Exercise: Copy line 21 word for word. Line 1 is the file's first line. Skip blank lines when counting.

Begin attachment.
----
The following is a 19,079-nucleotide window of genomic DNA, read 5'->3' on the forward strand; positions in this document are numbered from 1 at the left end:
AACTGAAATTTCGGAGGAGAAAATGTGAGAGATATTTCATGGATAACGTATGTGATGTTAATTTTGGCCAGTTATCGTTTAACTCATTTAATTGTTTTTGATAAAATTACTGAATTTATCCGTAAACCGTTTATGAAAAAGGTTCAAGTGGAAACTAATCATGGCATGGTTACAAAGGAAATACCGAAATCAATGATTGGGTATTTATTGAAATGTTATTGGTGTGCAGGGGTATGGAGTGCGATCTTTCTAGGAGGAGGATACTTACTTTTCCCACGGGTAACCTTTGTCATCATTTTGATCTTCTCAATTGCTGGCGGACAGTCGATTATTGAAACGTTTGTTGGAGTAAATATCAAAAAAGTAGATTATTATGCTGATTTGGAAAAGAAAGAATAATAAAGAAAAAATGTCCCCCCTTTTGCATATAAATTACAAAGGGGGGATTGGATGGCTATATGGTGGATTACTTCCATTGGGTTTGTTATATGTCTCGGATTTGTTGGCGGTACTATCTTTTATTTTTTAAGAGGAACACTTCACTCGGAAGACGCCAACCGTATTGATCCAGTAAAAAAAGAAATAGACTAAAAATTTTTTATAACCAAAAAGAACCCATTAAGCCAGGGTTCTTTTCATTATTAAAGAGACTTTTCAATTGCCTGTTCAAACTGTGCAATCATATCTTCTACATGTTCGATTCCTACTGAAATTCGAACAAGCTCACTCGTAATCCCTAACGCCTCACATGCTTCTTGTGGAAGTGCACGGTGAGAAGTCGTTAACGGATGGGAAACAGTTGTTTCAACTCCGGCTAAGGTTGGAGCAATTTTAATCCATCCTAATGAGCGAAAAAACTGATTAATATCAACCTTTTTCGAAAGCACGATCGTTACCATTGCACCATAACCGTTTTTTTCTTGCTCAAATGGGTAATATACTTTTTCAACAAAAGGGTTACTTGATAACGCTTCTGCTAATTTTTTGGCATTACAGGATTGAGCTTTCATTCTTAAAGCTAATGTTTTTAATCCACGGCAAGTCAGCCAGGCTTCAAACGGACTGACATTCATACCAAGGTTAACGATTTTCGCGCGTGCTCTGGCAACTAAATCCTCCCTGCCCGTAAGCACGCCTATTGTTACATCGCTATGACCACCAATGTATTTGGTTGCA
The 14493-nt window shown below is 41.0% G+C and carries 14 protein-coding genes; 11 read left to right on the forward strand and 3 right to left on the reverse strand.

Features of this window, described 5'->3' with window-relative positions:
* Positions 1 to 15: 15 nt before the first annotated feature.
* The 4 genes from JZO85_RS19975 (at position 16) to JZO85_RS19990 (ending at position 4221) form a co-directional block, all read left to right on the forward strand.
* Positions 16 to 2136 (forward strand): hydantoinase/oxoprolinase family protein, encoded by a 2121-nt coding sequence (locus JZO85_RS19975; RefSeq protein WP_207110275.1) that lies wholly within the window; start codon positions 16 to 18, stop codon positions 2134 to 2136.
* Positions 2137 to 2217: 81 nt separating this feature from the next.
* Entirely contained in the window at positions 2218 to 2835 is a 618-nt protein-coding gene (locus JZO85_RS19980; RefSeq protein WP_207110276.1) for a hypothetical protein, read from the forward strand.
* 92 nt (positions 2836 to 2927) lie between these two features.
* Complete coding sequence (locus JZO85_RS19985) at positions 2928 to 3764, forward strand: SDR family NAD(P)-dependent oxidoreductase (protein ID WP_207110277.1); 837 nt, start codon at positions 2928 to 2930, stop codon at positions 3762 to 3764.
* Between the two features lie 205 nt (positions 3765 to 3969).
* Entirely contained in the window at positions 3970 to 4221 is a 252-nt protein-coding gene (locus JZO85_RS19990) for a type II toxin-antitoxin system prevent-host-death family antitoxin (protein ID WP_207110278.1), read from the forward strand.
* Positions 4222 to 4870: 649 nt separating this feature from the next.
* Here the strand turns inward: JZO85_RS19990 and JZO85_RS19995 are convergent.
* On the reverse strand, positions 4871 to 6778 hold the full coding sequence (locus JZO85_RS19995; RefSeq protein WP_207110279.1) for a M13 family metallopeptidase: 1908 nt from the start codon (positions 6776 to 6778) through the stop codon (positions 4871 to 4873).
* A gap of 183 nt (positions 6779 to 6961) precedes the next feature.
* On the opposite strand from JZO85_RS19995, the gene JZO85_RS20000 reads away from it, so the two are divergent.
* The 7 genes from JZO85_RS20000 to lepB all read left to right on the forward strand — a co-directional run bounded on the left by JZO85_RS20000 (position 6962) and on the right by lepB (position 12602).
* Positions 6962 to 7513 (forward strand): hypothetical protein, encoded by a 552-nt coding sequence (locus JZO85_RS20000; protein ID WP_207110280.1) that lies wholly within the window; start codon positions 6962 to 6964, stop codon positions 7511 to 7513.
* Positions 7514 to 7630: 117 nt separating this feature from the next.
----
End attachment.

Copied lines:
* Positions 7514 to 7630: 117 nt separating this feature from the next.